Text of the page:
The Journey Into Art: Stages Along The Way #3 - October 23, 2019

In late 2010 I went for my first dedicated photo trip. This was the first purposeful trip I had taken with the specific goal of completing a photographic project about a specific place.

(This was a breakthru in understanding the need to go to a specific place with a specific goal, in this case a project about the Black Canyon. It also helped solidify my desire to go to common places to bring back the uncommon. These were the two practices that continue to be fundamental parts of my work to this day.)

I went for two days to the Black Canyon of the Gunnison. The first day I went to the north rim and photographed all day. The sun was low in its trek across the November sky. Although partly cloudy through the day, it was still a bright high contrast day. That was one of the great things I learned - how to shoot in a high contrast situation. I would shoot for a bit, realize I was getting tired and not paying attention, take a brief nap, start shooting again, realize I was tired again, take a brief nap, and repeat.

I am now convinced that seeing creatively takes a lot of brain energy. Shooting all day without a rest results in progressively mundane images.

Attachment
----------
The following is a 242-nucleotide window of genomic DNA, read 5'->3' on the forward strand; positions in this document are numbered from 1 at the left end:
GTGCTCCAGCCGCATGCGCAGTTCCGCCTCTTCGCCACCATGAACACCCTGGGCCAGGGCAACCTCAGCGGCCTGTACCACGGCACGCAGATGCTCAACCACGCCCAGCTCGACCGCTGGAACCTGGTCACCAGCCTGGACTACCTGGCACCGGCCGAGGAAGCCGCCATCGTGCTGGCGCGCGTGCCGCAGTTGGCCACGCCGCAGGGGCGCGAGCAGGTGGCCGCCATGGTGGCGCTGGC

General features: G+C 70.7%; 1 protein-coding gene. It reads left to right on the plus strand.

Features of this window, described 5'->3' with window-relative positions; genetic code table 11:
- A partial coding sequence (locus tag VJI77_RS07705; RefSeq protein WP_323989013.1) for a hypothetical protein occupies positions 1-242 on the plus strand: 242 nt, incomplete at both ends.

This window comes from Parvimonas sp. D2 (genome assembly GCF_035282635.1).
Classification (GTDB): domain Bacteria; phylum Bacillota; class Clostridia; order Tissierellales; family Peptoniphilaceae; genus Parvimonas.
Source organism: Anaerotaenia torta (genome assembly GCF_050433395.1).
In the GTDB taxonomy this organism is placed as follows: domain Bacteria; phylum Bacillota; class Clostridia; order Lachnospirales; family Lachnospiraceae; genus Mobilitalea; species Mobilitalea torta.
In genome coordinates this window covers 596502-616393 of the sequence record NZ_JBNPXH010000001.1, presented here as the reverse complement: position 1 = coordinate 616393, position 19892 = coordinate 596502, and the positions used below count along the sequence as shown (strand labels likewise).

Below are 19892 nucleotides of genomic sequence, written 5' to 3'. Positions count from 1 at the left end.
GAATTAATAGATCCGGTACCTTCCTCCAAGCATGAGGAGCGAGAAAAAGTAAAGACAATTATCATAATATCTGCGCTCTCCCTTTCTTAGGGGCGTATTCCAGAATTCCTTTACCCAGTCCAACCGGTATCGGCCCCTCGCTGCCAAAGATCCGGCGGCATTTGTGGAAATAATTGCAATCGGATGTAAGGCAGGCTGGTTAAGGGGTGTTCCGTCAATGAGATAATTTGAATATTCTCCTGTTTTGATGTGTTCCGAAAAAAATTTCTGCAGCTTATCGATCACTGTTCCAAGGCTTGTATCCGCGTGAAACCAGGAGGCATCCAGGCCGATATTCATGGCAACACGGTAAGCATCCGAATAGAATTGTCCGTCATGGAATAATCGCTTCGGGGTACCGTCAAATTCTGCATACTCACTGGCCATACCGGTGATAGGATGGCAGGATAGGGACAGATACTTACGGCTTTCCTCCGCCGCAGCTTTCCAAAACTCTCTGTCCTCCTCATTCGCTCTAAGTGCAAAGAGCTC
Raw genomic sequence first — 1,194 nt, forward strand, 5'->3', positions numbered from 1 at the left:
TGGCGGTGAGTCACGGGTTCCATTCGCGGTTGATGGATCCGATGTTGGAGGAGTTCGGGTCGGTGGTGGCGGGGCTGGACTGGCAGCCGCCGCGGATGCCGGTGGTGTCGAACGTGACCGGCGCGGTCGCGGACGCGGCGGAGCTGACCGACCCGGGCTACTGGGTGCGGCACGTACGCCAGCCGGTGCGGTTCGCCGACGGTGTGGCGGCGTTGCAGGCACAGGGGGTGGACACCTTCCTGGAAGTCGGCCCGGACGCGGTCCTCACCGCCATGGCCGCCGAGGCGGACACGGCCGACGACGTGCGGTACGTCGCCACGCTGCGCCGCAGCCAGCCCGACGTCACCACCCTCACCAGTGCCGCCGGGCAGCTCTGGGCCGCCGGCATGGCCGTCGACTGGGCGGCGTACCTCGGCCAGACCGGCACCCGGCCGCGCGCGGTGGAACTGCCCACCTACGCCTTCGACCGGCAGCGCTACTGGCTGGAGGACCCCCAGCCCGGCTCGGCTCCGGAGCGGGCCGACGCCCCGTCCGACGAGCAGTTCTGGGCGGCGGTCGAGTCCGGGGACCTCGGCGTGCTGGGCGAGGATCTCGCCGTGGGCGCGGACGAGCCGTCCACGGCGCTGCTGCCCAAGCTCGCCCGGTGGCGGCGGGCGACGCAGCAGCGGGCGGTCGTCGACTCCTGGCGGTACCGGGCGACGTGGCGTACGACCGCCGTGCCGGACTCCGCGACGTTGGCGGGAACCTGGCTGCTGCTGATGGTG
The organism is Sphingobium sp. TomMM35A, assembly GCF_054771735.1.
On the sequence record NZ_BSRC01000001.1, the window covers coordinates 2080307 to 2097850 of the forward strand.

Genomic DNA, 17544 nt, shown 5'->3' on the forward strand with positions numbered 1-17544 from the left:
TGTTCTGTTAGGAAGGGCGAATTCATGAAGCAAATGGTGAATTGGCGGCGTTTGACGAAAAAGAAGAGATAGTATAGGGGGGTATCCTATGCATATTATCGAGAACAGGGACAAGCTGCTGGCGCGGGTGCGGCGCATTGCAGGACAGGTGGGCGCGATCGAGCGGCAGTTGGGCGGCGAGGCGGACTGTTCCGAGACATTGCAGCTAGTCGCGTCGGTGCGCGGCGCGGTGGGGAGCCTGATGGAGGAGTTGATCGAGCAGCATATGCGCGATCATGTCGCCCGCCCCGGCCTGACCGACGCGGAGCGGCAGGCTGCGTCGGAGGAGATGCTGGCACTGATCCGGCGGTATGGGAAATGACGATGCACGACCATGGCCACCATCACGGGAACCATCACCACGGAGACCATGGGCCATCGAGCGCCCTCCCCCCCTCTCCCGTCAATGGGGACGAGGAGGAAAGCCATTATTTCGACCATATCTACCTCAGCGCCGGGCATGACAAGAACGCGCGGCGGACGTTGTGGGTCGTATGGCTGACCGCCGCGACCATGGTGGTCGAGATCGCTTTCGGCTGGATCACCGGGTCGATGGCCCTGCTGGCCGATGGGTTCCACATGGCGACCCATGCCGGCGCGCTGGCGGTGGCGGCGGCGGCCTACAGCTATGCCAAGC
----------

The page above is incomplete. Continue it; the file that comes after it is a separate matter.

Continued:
That evening a front moved in, and the second day was gray with descending snow clouds. The second day I shot from the south rim. Because the sky was so grey with very low contrast, I focused more on the canyon walls with no attention to the sky.

After two days wandering the edges of a 2000 foot deep canyon, I had dreams of leaning over and starting to fall into a deep gorge for the next 3-4 days. It certainly left more than a visual impression on me! 

Earlier in my work I planned projects based on location, and I tried to find unique photos of common places. That was my way of differentiating my work from others. However soon after starting this journey I actually began to shy away from commonly seen areas in Colorado and the Southwest, instead looking for unusual places to express my vision.

It is a great way to start by taking unique photographs of common places. It stimulates your creativity to show a scene you had seen from someone else in your own way and in your own words.

This will help differentiate you are an artist and start you thinking about what you want to show in your work.

Here are the ten images from that first location project.

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